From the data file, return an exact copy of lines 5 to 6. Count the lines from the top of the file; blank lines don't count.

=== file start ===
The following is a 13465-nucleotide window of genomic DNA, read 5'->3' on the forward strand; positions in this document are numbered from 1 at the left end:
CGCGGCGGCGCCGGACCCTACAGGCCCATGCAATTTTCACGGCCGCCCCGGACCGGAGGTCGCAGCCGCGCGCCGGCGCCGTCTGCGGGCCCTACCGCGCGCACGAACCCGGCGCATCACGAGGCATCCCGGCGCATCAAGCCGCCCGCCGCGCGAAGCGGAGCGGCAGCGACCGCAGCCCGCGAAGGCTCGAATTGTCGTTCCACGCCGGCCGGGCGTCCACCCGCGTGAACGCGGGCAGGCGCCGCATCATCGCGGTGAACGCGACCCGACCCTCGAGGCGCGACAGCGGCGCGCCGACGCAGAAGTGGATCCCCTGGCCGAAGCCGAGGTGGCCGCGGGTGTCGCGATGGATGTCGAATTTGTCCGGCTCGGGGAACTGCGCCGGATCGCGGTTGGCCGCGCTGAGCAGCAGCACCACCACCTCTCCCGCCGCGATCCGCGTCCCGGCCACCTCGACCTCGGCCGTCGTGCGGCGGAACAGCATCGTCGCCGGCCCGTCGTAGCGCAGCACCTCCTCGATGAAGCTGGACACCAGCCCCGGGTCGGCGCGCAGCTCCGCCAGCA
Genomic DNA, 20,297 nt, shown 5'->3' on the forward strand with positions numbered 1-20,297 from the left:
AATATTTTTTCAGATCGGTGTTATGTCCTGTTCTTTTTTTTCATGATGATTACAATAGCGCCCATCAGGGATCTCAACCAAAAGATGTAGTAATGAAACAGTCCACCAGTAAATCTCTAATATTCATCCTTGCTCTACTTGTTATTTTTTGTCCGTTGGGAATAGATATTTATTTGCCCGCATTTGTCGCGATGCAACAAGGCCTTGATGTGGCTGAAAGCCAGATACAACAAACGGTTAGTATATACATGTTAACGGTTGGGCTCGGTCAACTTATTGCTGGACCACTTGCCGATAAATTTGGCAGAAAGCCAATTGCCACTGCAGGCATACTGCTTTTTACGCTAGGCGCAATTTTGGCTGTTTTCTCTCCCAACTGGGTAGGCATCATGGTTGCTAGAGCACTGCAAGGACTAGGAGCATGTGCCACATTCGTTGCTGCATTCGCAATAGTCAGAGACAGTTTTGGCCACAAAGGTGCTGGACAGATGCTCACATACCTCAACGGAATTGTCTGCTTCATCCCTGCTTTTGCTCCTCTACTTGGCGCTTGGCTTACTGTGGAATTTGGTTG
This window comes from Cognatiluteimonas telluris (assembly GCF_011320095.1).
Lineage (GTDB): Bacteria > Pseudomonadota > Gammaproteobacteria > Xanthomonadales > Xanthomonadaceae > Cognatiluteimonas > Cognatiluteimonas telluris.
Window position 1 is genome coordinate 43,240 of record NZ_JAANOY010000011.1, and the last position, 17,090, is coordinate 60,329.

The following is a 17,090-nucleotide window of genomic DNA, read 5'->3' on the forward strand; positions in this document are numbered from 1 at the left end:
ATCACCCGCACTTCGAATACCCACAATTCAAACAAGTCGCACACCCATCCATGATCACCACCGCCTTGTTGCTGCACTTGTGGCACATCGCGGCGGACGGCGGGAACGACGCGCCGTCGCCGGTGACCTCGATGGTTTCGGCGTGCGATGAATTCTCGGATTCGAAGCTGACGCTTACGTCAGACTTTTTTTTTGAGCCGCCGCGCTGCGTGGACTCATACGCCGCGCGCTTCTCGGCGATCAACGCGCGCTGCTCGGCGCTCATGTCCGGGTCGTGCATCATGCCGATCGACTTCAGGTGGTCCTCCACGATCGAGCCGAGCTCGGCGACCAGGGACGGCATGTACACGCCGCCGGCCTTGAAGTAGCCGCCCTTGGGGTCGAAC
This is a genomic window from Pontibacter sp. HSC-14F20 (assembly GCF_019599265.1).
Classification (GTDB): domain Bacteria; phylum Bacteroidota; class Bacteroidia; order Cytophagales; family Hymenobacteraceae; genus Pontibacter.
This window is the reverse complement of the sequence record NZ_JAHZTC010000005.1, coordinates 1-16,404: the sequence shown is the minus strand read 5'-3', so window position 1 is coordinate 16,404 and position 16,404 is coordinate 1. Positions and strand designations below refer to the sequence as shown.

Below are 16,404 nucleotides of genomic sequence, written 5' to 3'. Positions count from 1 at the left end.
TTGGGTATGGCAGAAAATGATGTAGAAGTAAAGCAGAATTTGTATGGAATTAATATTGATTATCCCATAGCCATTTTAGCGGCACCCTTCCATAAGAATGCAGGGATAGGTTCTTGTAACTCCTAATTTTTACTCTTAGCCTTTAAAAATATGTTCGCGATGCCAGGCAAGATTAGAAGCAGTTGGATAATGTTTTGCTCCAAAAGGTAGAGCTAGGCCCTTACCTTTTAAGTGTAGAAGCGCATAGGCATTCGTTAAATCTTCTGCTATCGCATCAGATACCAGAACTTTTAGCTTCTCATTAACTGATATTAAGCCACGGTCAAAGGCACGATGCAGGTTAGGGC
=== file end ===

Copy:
This window comes from Cognatiluteimonas telluris (assembly GCF_011320095.1).
Lineage (GTDB): Bacteria > Pseudomonadota > Gammaproteobacteria > Xanthomonadales > Xanthomonadaceae > Cognatiluteimonas > Cognatiluteimonas telluris.